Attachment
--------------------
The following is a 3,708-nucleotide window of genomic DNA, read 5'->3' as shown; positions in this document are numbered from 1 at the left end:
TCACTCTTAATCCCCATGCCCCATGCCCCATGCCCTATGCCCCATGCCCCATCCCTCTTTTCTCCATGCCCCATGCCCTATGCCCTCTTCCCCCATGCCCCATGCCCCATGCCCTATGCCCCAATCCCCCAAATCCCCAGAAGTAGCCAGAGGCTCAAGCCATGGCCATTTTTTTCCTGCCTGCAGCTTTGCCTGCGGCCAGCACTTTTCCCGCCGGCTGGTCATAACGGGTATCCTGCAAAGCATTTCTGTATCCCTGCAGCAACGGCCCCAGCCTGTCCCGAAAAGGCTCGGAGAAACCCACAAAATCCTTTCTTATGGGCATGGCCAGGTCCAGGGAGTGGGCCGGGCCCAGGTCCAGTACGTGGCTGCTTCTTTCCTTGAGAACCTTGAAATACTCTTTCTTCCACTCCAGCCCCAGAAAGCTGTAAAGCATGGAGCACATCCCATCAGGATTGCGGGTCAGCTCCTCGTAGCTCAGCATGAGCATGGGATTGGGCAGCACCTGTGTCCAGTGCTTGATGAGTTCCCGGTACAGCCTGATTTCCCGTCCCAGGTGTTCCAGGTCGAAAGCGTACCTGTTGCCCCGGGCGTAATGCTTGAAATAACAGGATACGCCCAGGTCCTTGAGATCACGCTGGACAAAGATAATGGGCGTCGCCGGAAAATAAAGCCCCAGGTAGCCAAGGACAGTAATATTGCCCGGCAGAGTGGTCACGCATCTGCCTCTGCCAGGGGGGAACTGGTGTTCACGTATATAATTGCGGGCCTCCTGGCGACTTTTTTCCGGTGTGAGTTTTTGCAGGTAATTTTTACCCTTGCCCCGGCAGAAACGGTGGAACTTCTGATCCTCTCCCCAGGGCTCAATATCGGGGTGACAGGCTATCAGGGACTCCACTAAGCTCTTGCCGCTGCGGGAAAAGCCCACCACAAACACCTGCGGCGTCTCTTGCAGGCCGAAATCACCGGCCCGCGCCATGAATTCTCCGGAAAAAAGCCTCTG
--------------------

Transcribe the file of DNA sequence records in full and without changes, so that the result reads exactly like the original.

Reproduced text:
The following is a 3,708-nucleotide window of genomic DNA, read 5'->3' as shown; positions in this document are numbered from 1 at the left end:
TCACTCTTAATCCCCATGCCCCATGCCCCATGCCCTATGCCCCATGCCCCATCCCTCTTTTCTCCATGCCCCATGCCCTATGCCCTCTTCCCCCATGCCCCATGCCCCATGCCCTATGCCCCAATCCCCCAAATCCCCAGAAGTAGCCAGAGGCTCAAGCCATGGCCATTTTTTTCCTGCCTGCAGCTTTGCCTGCGGCCAGCACTTTTCCCGCCGGCTGGTCATAACGGGTATCCTGCAAAGCATTTCTGTATCCCTGCAGCAACGGCCCCAGCCTGTCCCGAAAAGGCTCGGAGAAACCCACAAAATCCTTTCTTATGGGCATGGCCAGGTCCAGGGAGTGGGCCGGGCCCAGGTCCAGTACGTGGCTGCTTCTTTCCTTGAGAACCTTGAAATACTCTTTCTTCCACTCCAGCCCCAGAAAGCTGTAAAGCATGGAGCACATCCCATCAGGATTGCGGGTCAGCTCCTCGTAGCTCAGCATGAGCATGGGATTGGGCAGCACCTGTGTCCAGTGCTTGATGAGTTCCCGGTACAGCCTGATTTCCCGTCCCAGGTGTTCCAGGTCGAAAGCGTACCTGTTGCCCCGGGCGTAATGCTTGAAATAACAGGATACGCCCAGGTCCTTGAGATCACGCTGGACAAAGATAATGGGCGTCGCCGGAAAATAAAGCCCCAGGTAGCCAAGGACAGTAATATTGCCCGGCAGAGTGGTCACGCATCTGCCTCTGCCAGGGGGGAACTGGTGTTCACGTATATAATTGCGGGCCTCCTGGCGACTTTTTTCCGGTGTGAGTTTTTGCAGGTAATTTTTACCCTTGCCCCGGCAGAAACGGTGGAACTTCTGATCCTCTCCCCAGGGCTCAATATCGGGGTGACAGGCTATCAGGGACTCCACTAAGCTCTTGCCGCTGCGGGAAAAGCCCACCACAAACACCTGCGGCGTCTCTTGCAGGCCGAAATCACCGGCCCGCGCCATGAATTCTCCGGAAAAAAGCCTCTG